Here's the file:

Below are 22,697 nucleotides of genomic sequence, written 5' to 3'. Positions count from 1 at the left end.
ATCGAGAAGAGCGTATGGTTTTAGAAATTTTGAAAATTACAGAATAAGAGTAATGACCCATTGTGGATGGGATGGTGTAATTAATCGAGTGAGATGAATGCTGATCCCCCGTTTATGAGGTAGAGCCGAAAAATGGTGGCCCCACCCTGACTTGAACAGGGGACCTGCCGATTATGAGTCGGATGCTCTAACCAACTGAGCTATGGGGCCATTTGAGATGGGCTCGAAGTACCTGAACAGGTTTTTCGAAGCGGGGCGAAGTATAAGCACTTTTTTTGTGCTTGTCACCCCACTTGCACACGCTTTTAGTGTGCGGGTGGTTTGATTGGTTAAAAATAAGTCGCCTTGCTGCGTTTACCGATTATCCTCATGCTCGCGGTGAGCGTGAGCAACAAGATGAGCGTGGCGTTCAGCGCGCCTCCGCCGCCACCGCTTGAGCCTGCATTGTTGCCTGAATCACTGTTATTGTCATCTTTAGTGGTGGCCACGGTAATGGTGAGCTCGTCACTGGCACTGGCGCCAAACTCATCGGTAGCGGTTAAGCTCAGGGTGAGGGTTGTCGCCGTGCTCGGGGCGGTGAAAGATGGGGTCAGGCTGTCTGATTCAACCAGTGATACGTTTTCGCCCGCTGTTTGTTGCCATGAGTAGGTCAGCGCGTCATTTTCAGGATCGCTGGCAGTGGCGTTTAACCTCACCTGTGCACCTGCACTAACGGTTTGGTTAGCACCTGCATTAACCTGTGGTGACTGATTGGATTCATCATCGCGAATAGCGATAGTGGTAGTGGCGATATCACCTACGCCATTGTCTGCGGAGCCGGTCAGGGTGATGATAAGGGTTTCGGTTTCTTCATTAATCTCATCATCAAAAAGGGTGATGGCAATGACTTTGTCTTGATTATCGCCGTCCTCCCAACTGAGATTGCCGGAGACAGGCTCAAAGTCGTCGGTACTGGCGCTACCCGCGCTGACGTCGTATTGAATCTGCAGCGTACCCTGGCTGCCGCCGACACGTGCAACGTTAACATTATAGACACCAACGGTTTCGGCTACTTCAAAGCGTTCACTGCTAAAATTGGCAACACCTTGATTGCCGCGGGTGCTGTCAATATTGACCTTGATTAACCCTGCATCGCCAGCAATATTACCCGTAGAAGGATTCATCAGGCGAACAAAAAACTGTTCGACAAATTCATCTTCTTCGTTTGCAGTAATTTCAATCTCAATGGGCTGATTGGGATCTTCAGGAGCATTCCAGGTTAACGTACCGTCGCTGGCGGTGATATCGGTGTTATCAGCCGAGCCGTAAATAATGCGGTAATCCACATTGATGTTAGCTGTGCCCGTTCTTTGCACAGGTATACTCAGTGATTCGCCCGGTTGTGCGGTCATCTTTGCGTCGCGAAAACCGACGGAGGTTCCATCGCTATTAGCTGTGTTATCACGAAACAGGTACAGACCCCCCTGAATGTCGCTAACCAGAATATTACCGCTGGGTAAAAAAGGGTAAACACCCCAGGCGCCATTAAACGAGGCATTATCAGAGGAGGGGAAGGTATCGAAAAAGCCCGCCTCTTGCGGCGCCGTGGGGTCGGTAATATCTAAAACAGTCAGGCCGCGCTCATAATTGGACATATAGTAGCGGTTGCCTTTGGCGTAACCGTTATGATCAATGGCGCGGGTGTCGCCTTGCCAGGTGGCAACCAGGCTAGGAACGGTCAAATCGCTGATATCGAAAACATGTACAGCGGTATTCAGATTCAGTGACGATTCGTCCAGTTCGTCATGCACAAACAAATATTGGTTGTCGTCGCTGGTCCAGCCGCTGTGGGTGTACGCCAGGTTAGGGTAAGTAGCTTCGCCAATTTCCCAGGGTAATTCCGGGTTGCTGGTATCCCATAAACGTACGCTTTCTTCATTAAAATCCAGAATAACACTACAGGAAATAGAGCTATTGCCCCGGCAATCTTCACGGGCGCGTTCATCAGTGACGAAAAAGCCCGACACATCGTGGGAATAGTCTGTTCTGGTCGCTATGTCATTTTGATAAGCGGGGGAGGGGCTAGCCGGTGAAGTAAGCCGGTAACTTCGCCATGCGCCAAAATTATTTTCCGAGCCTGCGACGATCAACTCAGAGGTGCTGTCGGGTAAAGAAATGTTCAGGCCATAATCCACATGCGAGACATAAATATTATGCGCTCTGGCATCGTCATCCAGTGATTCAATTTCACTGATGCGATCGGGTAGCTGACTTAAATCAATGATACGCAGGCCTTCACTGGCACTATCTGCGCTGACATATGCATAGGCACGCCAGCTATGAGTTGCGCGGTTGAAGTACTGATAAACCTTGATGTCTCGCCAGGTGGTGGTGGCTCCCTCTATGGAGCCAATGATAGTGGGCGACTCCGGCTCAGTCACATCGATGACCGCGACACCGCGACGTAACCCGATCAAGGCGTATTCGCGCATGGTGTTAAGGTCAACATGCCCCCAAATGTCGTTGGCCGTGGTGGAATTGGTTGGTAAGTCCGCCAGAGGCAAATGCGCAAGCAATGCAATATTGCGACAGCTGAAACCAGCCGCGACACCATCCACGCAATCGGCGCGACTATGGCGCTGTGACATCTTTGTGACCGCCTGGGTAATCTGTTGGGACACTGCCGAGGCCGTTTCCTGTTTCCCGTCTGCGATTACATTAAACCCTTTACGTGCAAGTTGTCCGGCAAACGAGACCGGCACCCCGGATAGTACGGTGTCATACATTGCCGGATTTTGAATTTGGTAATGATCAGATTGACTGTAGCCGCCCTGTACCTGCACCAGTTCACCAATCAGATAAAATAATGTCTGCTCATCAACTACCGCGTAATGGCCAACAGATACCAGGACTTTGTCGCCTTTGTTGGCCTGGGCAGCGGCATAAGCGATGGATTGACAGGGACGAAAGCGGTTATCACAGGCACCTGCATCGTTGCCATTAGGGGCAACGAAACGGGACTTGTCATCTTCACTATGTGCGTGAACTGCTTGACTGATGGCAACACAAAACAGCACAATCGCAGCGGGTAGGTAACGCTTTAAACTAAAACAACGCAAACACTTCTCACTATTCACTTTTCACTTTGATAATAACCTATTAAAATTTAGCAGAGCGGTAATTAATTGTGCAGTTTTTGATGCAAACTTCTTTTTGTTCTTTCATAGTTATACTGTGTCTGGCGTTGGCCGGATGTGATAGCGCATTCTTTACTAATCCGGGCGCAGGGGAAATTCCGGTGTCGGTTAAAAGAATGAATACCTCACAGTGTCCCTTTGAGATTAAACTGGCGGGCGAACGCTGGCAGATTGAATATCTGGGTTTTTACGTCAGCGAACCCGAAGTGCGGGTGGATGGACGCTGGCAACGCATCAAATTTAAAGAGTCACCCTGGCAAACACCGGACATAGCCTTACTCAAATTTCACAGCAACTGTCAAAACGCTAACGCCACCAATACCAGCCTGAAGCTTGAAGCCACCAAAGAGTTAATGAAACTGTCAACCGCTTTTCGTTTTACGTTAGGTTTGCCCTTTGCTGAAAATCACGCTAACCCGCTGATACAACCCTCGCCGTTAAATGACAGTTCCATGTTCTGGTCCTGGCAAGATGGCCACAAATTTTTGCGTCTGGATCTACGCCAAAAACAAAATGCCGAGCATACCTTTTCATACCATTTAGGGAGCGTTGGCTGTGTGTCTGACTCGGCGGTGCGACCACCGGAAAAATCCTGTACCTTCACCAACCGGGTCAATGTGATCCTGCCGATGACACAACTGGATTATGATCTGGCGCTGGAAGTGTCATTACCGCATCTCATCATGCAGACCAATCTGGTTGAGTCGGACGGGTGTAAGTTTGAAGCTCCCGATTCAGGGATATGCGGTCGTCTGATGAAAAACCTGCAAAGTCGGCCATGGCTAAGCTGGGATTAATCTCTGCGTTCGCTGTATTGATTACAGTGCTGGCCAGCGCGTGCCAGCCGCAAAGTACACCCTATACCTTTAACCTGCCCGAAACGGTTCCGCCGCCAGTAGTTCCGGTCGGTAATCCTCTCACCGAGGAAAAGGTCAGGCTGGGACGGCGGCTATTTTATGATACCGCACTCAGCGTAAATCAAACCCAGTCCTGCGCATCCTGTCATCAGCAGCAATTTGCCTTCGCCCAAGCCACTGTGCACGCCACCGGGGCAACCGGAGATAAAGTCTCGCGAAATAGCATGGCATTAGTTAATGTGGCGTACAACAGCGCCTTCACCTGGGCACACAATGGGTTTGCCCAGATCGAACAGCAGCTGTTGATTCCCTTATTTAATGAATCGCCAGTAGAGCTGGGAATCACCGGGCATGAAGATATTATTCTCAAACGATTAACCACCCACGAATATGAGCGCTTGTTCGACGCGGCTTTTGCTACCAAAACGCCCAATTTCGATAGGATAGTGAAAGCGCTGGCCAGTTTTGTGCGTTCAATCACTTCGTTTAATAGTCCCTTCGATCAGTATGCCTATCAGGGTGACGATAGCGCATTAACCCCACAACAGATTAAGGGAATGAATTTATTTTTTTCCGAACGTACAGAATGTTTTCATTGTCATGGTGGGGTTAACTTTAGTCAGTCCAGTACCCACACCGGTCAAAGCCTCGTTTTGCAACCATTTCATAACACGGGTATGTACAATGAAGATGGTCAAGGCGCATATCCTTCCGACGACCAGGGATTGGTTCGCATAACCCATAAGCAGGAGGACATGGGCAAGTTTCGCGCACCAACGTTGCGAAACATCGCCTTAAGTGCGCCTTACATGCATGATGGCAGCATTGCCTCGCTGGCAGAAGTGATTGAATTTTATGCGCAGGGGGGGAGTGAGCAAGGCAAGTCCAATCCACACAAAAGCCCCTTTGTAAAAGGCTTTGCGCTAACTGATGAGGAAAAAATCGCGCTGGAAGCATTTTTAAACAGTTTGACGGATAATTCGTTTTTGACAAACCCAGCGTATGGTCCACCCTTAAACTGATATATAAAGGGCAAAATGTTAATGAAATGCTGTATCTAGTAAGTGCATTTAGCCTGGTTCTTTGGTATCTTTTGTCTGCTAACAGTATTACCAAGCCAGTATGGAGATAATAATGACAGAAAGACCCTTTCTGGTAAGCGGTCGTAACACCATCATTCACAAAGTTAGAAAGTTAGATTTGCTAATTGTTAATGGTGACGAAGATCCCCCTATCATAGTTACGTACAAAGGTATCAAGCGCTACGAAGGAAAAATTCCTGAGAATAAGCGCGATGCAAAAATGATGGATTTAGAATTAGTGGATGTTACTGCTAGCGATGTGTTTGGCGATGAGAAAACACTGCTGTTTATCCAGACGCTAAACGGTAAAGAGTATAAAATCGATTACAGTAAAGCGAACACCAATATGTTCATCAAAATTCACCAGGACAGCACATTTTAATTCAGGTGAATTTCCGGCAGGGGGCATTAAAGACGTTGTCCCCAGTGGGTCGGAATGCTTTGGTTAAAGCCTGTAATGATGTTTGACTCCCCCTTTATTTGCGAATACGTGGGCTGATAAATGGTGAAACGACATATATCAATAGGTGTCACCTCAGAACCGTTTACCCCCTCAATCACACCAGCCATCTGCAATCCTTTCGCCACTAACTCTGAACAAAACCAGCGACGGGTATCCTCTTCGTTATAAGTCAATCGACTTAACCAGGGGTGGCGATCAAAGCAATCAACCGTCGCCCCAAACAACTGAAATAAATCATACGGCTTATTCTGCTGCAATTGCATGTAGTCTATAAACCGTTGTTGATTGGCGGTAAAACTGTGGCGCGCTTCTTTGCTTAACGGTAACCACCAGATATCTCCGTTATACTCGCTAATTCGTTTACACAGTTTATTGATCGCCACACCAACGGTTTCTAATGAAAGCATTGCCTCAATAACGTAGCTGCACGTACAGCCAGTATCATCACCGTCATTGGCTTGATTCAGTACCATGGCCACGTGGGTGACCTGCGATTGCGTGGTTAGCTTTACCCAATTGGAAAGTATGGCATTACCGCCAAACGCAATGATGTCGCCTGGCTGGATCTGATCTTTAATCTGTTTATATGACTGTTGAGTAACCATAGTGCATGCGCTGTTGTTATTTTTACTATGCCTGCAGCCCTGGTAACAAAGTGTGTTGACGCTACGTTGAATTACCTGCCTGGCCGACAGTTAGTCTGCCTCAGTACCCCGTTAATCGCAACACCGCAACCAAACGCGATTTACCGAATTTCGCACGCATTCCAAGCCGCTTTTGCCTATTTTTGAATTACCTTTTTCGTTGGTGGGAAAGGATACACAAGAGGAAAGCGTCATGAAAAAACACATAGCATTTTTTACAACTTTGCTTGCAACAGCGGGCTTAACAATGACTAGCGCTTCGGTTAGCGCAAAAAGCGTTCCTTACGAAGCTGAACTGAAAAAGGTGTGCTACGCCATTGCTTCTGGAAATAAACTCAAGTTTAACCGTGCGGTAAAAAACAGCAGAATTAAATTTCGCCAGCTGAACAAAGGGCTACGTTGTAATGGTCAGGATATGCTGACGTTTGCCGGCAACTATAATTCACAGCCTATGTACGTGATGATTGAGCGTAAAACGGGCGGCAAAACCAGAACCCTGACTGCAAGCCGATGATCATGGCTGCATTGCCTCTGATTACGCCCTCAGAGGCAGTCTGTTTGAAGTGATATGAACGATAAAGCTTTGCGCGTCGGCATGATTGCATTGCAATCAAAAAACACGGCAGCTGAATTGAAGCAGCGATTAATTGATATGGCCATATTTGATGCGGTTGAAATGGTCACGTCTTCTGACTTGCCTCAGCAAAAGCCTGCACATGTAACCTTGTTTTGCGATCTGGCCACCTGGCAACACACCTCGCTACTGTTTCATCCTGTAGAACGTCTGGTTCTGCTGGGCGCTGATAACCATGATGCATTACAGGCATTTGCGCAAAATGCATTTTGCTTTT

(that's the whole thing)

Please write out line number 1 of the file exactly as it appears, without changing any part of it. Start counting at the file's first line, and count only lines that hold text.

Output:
Below are 22,697 nucleotides of genomic sequence, written 5' to 3'. Positions count from 1 at the left end.